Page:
…Richard Payne, MD, John B. Francis Chair, is presenting a lecture on neuro-ethics to clinicians at a nearby hospital.
…Linda Ward, Executive Vice President and COO, is presenting a Caring Conversations workshop at an employer-sponsored worksite.
…John Carney, President and CEO, is meeting with a special board committee to discuss a new collaboration with an area medical school.
The Center’s small staff is also hard at work meeting with ethics committee members at area hospitals, communicating with stakeholders and responding to press calls on timely issues, sharing insights on social networks. and presenting to community groups on the importance of family involvement in shared decision-making.
Who does the Center engage in its mission?
We engage individuals, families, health professionals and policymakers locally and across the country to gain understanding and find common ground on complex healthcare issues.
What difference does the Center make?
• More advance care planning with emphasis on shared decision-making among patients, families, clinicians and health systems.
• Better understanding of pain, its causes, treatments, costs and benefits leading to better pain management.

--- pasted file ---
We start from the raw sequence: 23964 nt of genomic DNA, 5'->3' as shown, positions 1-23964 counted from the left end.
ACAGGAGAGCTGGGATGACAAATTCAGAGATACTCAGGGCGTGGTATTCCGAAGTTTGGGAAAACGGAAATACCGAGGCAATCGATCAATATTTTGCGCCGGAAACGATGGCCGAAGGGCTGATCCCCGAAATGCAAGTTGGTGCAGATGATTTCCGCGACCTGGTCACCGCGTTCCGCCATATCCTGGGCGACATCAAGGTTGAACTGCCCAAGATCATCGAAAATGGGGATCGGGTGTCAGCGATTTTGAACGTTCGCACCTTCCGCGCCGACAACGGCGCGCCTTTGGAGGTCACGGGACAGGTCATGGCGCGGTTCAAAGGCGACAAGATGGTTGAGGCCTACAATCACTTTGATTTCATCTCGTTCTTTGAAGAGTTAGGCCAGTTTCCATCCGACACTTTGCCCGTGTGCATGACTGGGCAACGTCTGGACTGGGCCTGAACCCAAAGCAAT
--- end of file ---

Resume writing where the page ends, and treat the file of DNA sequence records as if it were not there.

• Improved quality and better health outcomes resulting from more patient protections and participation in research based on big data from every patient encounter.
• Expanded community and professional bioethics education, leading to improved awareness and more satisfactory resolution of ethical issues in healthcare.
• Development and growth of ethics consultation and ethics committees to better discern what ought to be done given all that can be done.
What is the Center best known for?
The Center is known for its legacy and ongoing work on end-of-life issues, aging, patients’ rights, pain and its treatment, stem cell research, and disparities in access to and quality of care, as well as more recent efforts to improve ethics oversight in Learning Healthcare Systems. The Center is also known for providing practical resources to help patients, families and clinicians in these and other areas.
How is the Center funded?
Our mission is supported by individual and organizational members, income from consultation work and contracts in communities across the country, and by grants from a number of local and national foundations.
How does the Center accomplish its work?
We bring groups of professionals and volunteers together to explore common values and develop practical policies and solutions for complex issues in healthcare.
We consult with healthcare providers, conduct research, develop and support programs for communities across the country, and engage national policymakers on ethical issues in healthcare.e.
What can I do to help the Center?
The most important act for all of us is to become better informed on the ethical issues in healthcare. We also urge you to become a member of the Center and consider contributing your time and expertise toward achieving our mission.